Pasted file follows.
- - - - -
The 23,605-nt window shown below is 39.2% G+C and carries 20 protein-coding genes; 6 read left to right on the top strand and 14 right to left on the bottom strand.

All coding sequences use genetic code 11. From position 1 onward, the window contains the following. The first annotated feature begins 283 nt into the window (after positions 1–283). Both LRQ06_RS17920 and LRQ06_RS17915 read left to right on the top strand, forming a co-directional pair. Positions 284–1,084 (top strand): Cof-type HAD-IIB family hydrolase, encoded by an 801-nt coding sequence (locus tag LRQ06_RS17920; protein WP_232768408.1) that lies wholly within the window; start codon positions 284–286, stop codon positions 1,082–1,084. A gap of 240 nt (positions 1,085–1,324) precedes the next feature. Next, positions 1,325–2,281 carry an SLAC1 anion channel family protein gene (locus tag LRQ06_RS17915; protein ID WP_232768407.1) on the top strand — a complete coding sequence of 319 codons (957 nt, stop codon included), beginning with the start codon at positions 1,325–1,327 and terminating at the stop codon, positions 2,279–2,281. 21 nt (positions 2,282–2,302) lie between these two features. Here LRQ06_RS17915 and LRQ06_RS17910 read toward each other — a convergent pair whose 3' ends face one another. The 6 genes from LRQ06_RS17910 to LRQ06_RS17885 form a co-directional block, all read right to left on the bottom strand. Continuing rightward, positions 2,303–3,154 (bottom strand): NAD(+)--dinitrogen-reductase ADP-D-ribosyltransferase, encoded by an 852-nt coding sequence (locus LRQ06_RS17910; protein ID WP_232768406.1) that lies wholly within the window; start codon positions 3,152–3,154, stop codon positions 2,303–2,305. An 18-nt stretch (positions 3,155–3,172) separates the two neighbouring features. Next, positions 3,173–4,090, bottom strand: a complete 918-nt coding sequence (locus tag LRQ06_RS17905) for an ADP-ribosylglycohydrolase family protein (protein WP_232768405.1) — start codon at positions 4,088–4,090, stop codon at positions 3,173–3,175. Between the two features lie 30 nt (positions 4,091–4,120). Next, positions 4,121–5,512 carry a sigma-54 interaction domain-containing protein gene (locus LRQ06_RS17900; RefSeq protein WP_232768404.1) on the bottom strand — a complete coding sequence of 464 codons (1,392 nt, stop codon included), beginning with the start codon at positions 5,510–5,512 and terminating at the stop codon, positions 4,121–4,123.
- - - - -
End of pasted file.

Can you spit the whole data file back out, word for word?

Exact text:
The 23,605-nt window shown below is 39.2% G+C and carries 20 protein-coding genes; 6 read left to right on the top strand and 14 right to left on the bottom strand.

All coding sequences use genetic code 11. From position 1 onward, the window contains the following. The first annotated feature begins 283 nt into the window (after positions 1–283). Both LRQ06_RS17920 and LRQ06_RS17915 read left to right on the top strand, forming a co-directional pair. Positions 284–1,084 (top strand): Cof-type HAD-IIB family hydrolase, encoded by an 801-nt coding sequence (locus tag LRQ06_RS17920; protein WP_232768408.1) that lies wholly within the window; start codon positions 284–286, stop codon positions 1,082–1,084. A gap of 240 nt (positions 1,085–1,324) precedes the next feature. Next, positions 1,325–2,281 carry an SLAC1 anion channel family protein gene (locus tag LRQ06_RS17915; protein ID WP_232768407.1) on the top strand — a complete coding sequence of 319 codons (957 nt, stop codon included), beginning with the start codon at positions 1,325–1,327 and terminating at the stop codon, positions 2,279–2,281. 21 nt (positions 2,282–2,302) lie between these two features. Here LRQ06_RS17915 and LRQ06_RS17910 read toward each other — a convergent pair whose 3' ends face one another. The 6 genes from LRQ06_RS17910 to LRQ06_RS17885 form a co-directional block, all read right to left on the bottom strand. Continuing rightward, positions 2,303–3,154 (bottom strand): NAD(+)--dinitrogen-reductase ADP-D-ribosyltransferase, encoded by an 852-nt coding sequence (locus LRQ06_RS17910; protein ID WP_232768406.1) that lies wholly within the window; start codon positions 3,152–3,154, stop codon positions 2,303–2,305. An 18-nt stretch (positions 3,155–3,172) separates the two neighbouring features. Next, positions 3,173–4,090, bottom strand: a complete 918-nt coding sequence (locus tag LRQ06_RS17905) for an ADP-ribosylglycohydrolase family protein (protein WP_232768405.1) — start codon at positions 4,088–4,090, stop codon at positions 3,173–3,175. Between the two features lie 30 nt (positions 4,091–4,120). Next, positions 4,121–5,512 carry a sigma-54 interaction domain-containing protein gene (locus LRQ06_RS17900; RefSeq protein WP_232768404.1) on the bottom strand — a complete coding sequence of 464 codons (1,392 nt, stop codon included), beginning with the start codon at positions 5,510–5,512 and terminating at the stop codon, positions 4,121–4,123.